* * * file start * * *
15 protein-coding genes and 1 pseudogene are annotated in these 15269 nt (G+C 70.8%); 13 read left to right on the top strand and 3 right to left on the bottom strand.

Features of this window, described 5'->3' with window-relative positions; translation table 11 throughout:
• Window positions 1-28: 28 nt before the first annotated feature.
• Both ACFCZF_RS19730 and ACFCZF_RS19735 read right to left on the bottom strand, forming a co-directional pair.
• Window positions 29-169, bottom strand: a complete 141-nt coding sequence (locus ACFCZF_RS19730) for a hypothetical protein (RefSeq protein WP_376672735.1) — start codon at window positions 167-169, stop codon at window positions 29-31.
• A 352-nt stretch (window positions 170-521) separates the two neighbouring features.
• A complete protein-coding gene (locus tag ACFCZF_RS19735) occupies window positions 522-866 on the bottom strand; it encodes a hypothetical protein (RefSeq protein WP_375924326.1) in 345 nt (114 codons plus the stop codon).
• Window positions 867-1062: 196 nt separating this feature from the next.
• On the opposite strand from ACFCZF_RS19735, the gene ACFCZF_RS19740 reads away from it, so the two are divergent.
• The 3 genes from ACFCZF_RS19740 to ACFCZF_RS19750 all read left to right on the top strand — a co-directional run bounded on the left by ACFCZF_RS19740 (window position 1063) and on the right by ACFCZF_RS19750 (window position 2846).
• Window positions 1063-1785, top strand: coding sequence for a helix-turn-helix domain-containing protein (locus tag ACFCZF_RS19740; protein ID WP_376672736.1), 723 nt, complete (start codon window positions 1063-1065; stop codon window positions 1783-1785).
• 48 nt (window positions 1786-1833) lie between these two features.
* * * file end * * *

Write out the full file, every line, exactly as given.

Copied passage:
15 protein-coding genes and 1 pseudogene are annotated in these 15269 nt (G+C 70.8%); 13 read left to right on the top strand and 3 right to left on the bottom strand.

Features of this window, described 5'->3' with window-relative positions; translation table 11 throughout:
• Window positions 1-28: 28 nt before the first annotated feature.
• Both ACFCZF_RS19730 and ACFCZF_RS19735 read right to left on the bottom strand, forming a co-directional pair.
• Window positions 29-169, bottom strand: a complete 141-nt coding sequence (locus ACFCZF_RS19730) for a hypothetical protein (RefSeq protein WP_376672735.1) — start codon at window positions 167-169, stop codon at window positions 29-31.
• A 352-nt stretch (window positions 170-521) separates the two neighbouring features.
• A complete protein-coding gene (locus tag ACFCZF_RS19735) occupies window positions 522-866 on the bottom strand; it encodes a hypothetical protein (RefSeq protein WP_375924326.1) in 345 nt (114 codons plus the stop codon).
• Window positions 867-1062: 196 nt separating this feature from the next.
• On the opposite strand from ACFCZF_RS19735, the gene ACFCZF_RS19740 reads away from it, so the two are divergent.
• The 3 genes from ACFCZF_RS19740 to ACFCZF_RS19750 all read left to right on the top strand — a co-directional run bounded on the left by ACFCZF_RS19740 (window position 1063) and on the right by ACFCZF_RS19750 (window position 2846).
• Window positions 1063-1785, top strand: coding sequence for a helix-turn-helix domain-containing protein (locus tag ACFCZF_RS19740; protein ID WP_376672736.1), 723 nt, complete (start codon window positions 1063-1065; stop codon window positions 1783-1785).
• 48 nt (window positions 1786-1833) lie between these two features.